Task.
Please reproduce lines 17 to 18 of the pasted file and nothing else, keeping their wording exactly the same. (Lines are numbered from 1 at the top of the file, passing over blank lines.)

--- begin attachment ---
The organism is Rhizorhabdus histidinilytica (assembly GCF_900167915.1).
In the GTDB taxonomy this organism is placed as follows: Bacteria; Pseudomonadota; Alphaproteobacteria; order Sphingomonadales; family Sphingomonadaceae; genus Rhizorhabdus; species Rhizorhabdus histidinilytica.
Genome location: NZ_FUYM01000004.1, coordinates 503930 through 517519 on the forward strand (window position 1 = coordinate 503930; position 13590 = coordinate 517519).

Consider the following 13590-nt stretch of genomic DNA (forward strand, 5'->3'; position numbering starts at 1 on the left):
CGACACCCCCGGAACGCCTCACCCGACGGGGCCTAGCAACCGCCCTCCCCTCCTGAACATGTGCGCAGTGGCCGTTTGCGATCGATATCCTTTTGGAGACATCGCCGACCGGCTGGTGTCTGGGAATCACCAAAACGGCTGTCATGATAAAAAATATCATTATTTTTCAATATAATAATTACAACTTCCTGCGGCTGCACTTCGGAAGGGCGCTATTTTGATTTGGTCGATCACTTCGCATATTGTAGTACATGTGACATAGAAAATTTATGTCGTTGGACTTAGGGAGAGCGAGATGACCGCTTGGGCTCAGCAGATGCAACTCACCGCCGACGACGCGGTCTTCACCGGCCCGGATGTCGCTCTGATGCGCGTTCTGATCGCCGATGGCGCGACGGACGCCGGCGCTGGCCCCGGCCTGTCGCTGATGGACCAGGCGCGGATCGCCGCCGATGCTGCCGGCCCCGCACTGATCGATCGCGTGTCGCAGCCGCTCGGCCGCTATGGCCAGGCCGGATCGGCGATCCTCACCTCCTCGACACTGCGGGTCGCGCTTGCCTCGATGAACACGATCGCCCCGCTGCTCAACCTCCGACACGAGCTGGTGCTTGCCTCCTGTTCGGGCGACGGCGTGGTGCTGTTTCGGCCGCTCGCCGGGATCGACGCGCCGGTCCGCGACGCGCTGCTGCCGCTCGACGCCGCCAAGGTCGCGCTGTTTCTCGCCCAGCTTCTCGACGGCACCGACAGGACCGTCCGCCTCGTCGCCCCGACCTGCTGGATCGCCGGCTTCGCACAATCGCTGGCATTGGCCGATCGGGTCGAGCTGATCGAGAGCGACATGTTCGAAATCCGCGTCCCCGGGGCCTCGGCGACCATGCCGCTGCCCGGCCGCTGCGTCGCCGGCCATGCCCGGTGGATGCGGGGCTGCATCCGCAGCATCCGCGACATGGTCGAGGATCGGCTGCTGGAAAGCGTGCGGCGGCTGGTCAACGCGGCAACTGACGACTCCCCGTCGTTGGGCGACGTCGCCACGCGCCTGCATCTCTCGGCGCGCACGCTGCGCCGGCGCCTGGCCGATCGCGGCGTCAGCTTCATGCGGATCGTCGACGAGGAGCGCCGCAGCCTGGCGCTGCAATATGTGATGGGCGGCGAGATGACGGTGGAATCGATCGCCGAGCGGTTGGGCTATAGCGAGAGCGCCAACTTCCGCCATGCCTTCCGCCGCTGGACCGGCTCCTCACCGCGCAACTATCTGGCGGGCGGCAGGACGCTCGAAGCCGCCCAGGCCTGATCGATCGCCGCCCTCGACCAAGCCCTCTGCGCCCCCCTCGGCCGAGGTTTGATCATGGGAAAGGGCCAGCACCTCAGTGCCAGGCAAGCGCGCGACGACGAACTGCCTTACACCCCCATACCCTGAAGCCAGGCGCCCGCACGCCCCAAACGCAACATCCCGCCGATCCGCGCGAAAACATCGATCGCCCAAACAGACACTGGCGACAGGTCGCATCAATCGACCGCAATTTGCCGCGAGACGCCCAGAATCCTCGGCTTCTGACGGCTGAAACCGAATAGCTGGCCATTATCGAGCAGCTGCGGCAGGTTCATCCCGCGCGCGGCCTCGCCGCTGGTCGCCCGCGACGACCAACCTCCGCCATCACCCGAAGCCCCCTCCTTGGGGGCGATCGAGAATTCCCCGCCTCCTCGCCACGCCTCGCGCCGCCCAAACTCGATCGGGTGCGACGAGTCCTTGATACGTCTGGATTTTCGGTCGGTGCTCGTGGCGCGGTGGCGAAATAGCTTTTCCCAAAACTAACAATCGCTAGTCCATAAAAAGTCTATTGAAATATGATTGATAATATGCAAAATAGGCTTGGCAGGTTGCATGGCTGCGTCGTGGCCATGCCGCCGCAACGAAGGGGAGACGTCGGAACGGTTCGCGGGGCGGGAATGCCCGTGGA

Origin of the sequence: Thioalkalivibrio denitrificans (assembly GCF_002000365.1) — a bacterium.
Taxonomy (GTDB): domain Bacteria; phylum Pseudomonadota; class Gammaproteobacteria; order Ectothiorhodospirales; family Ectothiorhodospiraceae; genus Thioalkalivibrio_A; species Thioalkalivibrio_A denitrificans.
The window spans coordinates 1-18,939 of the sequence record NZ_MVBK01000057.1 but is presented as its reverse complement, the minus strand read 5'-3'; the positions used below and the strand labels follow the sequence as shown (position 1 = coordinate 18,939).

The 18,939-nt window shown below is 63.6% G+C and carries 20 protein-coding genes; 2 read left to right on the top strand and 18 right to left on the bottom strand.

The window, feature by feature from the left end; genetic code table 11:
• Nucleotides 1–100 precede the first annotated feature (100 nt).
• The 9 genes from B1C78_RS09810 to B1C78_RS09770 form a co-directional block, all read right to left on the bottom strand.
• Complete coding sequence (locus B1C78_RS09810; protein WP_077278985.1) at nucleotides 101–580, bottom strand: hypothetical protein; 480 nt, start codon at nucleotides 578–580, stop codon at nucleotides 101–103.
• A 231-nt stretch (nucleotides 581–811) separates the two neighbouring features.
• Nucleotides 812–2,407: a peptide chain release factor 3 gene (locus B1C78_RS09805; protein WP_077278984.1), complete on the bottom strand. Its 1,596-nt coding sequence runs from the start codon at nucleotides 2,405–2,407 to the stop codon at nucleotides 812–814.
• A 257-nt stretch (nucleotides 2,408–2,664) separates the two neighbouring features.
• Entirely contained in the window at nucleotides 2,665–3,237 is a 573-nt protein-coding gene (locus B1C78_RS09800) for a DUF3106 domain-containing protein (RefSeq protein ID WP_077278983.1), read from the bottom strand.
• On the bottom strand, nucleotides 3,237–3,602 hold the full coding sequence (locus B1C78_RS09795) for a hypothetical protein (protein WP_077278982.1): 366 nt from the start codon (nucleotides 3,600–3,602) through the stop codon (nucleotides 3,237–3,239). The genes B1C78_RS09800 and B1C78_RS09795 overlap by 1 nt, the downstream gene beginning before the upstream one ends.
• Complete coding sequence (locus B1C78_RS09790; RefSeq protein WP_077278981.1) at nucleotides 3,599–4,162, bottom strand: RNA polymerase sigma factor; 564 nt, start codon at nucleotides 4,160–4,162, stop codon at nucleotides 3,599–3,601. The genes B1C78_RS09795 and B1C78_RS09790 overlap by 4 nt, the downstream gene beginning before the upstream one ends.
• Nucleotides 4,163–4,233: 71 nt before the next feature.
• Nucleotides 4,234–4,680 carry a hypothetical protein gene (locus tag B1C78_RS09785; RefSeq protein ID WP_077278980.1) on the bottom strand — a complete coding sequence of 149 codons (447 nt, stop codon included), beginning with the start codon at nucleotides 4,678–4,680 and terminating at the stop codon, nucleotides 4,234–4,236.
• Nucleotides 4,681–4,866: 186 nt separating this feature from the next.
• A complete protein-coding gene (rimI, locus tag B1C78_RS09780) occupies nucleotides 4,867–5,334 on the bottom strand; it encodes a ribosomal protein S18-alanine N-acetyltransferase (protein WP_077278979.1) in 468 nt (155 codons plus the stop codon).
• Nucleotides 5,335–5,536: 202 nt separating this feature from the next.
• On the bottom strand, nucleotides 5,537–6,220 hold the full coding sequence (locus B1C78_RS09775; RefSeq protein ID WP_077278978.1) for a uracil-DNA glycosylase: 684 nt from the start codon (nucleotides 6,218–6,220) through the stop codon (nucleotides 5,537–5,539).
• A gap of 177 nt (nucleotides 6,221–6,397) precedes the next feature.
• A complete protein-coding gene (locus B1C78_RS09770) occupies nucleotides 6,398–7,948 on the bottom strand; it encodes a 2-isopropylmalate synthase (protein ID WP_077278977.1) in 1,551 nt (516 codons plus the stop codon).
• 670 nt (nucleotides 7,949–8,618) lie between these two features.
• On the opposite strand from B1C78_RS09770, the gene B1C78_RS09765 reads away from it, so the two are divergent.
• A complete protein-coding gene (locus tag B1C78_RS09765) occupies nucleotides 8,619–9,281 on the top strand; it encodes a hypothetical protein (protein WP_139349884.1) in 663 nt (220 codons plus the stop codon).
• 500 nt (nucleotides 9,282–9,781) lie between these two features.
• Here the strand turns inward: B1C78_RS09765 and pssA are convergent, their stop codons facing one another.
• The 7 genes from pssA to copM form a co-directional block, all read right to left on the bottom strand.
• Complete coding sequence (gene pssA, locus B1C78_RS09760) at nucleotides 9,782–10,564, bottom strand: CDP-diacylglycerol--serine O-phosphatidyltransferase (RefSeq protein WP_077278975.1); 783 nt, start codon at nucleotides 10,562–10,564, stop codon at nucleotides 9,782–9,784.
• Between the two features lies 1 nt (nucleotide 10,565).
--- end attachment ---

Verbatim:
• Entirely contained in the window at nucleotides 2,665–3,237 is a 573-nt protein-coding gene (locus B1C78_RS09800) for a DUF3106 domain-containing protein (RefSeq protein ID WP_077278983.1), read from the bottom strand.
• On the bottom strand, nucleotides 3,237–3,602 hold the full coding sequence (locus B1C78_RS09795) for a hypothetical protein (protein WP_077278982.1): 366 nt from the start codon (nucleotides 3,600–3,602) through the stop codon (nucleotides 3,237–3,239). The genes B1C78_RS09800 and B1C78_RS09795 overlap by 1 nt, the downstream gene beginning before the upstream one ends.